Till soon!


Jennie x

Photo credit: Rich Spencer 






Apologies for the delay in updating you. New York was pretty insane, that combined with jet lag and a serious iPhone back up/update issue has meant no new post until now.  But here it is!  It's a long one, so time for that coffee break. 


Now, where to start? Well, the trip couldn't have gone better. I met Pia Furtado (the theatre director with whom Abram and I were working earlier this year) last Monday and we packed as much into our week as possible.  There was very little sleep to be had and many wonderful, as well as slightly crazy moments.


We began our first day in an adorable little cafe in Harlem, which basically became our pit stop on the way to the Schomburg Center for the rest of the week.  It was the first of many conversations about the project where we discussed what we felt we needed to do to make it happen and how we were going to move forwards without Abram.  As we were talking an elderly gentleman came and sat down next to us and instantly recognised the image on the book I'd placed beside me.  The book was Composition in Black and White by Katherine Talalay and the inspiration behind the whole Philippa project.  I can not recommend it highly enough, it's a fascinating read. 


He said "Mmmmm...Philippa Schulyer...what you ladies doing reading about her?".  It was first-hand evidence of the impact that Philippa had had on the community of Harlem well beyond her life-time.  Many young African-Americans today don't know who she was, yet back then she was held up as a role model for the black community across the country, particularly for African-American women.  The older generation still remember her 45 years after she died. 


Our days consisted of research in the Schomburg Center, split between three departments.  The first was the Manuscripts, Archives and Rare Books division with the amazingly helpful Diana Lachatanere and Miranda Mims.  It was here we got to go through a lot of Philippa's scores, her novels, letters, and random notes and thoughts. Then there was the Moving Image and Recorded Sound Division where we were helped out by Alison Quammie and listened to Philippa's performances, interviews and talks as well as an interview with her parents after her death, who spoke about having established the Philippa Schuyler Memorial Foundation.  And finally, there was the Photographs and Prints Division run by the lovely Mary Yearwood where we looked at hundreds of images of Philippa from a baby upwards.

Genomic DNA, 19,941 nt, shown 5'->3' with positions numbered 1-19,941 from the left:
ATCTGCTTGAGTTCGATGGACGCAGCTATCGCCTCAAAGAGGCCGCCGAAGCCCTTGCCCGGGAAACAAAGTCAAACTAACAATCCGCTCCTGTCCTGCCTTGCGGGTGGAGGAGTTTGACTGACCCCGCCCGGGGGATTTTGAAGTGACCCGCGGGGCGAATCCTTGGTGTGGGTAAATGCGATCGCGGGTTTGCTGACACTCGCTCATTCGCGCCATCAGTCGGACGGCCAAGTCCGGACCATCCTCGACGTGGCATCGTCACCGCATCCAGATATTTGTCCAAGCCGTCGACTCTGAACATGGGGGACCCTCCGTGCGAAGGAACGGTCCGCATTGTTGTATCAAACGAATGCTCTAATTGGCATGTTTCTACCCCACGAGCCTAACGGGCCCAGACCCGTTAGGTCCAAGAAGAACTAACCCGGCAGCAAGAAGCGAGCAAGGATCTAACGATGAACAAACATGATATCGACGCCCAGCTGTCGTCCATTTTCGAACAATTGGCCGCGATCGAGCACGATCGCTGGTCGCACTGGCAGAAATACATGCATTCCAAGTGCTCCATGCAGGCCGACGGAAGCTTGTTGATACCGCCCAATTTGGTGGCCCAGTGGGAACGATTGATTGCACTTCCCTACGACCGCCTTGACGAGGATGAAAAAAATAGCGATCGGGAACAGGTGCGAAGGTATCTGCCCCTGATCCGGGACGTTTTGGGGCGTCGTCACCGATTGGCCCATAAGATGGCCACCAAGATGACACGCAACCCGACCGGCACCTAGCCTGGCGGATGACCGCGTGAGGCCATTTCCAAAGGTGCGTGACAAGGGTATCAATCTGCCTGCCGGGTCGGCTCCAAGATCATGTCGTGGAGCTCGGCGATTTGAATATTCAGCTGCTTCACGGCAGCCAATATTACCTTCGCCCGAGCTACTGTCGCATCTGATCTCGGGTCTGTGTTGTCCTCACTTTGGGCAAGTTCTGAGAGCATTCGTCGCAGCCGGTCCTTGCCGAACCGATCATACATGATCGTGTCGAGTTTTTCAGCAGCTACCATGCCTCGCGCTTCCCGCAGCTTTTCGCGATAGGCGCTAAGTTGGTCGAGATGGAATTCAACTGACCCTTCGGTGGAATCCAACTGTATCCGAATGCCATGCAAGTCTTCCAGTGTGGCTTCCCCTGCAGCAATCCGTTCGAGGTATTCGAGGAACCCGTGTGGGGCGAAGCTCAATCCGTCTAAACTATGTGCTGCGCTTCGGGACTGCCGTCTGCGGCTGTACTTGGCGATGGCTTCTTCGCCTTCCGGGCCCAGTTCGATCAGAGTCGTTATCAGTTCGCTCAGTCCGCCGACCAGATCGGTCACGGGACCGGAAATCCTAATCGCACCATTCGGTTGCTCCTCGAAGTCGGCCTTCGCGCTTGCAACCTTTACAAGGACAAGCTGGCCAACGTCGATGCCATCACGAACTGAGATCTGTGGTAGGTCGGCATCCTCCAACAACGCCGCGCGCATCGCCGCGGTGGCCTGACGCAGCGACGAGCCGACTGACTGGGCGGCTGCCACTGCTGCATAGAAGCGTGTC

During our time at the Schomburg Center Diana Lachatanere got in touch with the author of Composition in Black and White, Katherine Talalay.  She had said that she'd like to meet us and Diana gave us a number to call (see photo of me on the phone calling Katherine).  We managed to arrange a meeting that afternoon.  I was pretty overwhelmed at the thought of finally coming face to face with the woman who had unknowingly been the catalyst for Abram's project and the reason we were in New York. 


Kathy unsurprisingly turned out to be a truly remarkable and extremely interesting person.  The two hours we spent with her flew by and I knew that if Abram had been with us he would have loved every minute of it.  He had always wanted to meet Katherine and I told her later that if he had been there they would have probably spent the whole night talking, Abram would have just had so many questions.


Our evenings consisted of a lot of Harlem soul food, music, theatre and even a bit of movie magic.  Pia and I checked out a jazz-theatre piece at a respected off-Broadway theatre, which we didn't particularly like but felt encouraged that an attempt had been made to combine the two genres, had achieved good reviews and was in the middle of a pretty successful one month run.  We watched the Beasts of the Southern Wild, which you should all go and see immediately as it's the most beautiful film ever. And then there was the jazz.  There was jazz at Dizzy's where the very helpful Michael Mwenso ushered us in as his guests and gave us tips on other gigs we should see, Small's, 'The Dive', the Rubin Museum of Art and my personal favourite, Sista's Place in Brooklyn.